NACS Prize was created in 2013 to recognize and promote Catalan Studies in North America. It awards published scholarly works focusing on the society, language and culture of Catalan-speaking areas from all disciplines in the Humanities .
For outstanding work in the field of Catalan Studies
Award Submissions 2017 Guidelines
1) The prize was created to recognize rigorous and high quality contributions to the field of Catalan Studies made by scholars whose prime professional affiliation is with a university or research institute in North America.
2) All studies published between the 1st of January 2015 and the 31st of December 2016 will be eligible.
3) Studies must have already been published to be eligible for the competition. Those that have been accepted but not published will not be considered eligible.
4) The nomination process is completely open. Any person may nominate any study for consideration.
5) The prize may be granted in recognition of the quality of an article, a book chapter, a book, an academic edition or a translation.
6) The president of the North American Catalan Society will announce the verdict of the selection committee and award the prize at the next Colloquium of the NACS at the University of Indiana, Bloomington in 2017. Furthermore, the winner will receive $700 to help cover the costs of attending the Colloquium.
7) A simple bibliographical citation will suffice to nominate a given study or work. Should the need arise, the president of the selection committee may request a copy of a work or study from the author.
Send nominations by January 31, 2017, to Mario Santana – firstname.lastname@example.org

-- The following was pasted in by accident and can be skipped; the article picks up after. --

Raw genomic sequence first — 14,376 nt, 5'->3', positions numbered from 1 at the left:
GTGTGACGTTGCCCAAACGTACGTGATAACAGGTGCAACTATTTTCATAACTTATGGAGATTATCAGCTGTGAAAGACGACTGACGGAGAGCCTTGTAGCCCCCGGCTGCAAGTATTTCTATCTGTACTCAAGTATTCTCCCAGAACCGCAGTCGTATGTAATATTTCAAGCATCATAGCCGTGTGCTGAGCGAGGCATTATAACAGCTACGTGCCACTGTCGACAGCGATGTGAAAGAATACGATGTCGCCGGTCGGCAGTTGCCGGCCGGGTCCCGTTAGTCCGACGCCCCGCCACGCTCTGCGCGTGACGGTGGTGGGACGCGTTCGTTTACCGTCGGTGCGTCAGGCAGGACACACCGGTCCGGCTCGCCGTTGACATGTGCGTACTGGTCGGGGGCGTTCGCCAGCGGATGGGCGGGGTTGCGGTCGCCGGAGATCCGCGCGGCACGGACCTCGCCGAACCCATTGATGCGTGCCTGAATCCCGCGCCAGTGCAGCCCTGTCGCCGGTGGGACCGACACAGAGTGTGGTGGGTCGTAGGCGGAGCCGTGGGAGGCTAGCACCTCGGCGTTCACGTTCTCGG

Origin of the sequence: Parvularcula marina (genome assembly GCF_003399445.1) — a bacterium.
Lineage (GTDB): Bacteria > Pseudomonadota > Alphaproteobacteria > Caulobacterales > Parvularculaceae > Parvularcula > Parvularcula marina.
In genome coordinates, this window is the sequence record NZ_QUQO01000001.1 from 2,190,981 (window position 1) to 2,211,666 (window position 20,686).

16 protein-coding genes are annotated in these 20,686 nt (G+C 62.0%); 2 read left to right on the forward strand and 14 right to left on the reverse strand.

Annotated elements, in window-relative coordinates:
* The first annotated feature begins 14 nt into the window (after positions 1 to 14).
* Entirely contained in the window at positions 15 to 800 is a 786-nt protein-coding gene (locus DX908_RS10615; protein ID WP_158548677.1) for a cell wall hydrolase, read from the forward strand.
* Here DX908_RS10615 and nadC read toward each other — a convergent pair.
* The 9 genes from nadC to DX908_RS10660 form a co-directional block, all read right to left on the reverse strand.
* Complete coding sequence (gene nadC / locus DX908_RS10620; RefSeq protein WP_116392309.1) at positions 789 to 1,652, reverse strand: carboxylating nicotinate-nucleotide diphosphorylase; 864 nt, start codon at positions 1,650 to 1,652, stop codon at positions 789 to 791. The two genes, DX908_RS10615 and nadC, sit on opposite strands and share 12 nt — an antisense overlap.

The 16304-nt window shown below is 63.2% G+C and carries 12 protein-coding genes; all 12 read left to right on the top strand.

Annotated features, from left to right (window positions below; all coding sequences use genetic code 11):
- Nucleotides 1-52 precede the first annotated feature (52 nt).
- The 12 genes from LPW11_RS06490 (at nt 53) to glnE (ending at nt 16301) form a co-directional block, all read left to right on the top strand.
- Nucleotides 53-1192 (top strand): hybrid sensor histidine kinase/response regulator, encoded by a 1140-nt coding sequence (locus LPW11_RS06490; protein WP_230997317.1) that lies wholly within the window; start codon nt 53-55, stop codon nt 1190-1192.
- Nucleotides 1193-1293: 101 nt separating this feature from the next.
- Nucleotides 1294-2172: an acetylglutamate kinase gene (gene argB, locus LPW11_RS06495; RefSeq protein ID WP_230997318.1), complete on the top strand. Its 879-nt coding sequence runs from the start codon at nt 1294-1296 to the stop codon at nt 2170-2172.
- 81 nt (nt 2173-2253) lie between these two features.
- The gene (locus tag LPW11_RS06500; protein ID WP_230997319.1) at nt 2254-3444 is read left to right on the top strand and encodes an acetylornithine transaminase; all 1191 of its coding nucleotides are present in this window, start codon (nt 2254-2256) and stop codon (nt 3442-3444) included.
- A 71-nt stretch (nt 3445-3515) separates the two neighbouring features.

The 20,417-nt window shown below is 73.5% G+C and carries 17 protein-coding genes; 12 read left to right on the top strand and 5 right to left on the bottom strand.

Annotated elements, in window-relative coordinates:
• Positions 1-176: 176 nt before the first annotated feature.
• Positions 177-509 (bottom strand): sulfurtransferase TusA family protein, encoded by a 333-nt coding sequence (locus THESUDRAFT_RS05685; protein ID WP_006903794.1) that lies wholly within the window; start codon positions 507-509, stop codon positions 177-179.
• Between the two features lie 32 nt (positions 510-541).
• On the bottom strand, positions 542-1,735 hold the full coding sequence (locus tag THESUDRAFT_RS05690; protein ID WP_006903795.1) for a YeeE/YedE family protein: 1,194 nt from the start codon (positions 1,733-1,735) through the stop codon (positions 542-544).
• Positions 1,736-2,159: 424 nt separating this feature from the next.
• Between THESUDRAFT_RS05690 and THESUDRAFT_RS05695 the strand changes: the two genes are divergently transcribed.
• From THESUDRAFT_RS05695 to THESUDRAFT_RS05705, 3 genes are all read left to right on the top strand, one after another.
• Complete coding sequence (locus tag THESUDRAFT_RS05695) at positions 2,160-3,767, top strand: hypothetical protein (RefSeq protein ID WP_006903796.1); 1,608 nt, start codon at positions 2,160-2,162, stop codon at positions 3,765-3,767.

Address questions to: Javier Krauel <email@example.com> or Paula Sprague <firstname.lastname@example.org>
Catalan is a Romance language spoken by the population of about 10 million people in the east of the Iberian Peninsula (Catalonia, the Balearic Islands, most of the region of Valencia, and the Eastern Strip of Aragon) and the Principality of Andorra. In addition, Catalan is still spoken in the French administrative region of Roussillon, as well as in the city of Alghero on the Italian island of Sardinia.
Like other Romance languages, Catalan developed out of Latin during the Middle Ages. The first documents written in Catalan, a collection of sermons dating from the late 12th or early 13th centuries, are known as the Homilies of Organyà. Catalan has been an important language for everyday use and literary expression in the eastern territories of the Iberian Peninsula from medieval times up to today. Following a period of political and cultural hegemony lasting until the 16th century, literary expression in Catalan suffered a decline until the 19th century when, propelled by Romantic ideals, the literary use of the language underwent a renaissance (a period known in Catalan as the Renaixença).
Today, Catalan and Spanish are the co-official languages of the Catalan-speaking territories in the Iberian Peninsula, and it is the only official language of Andorra.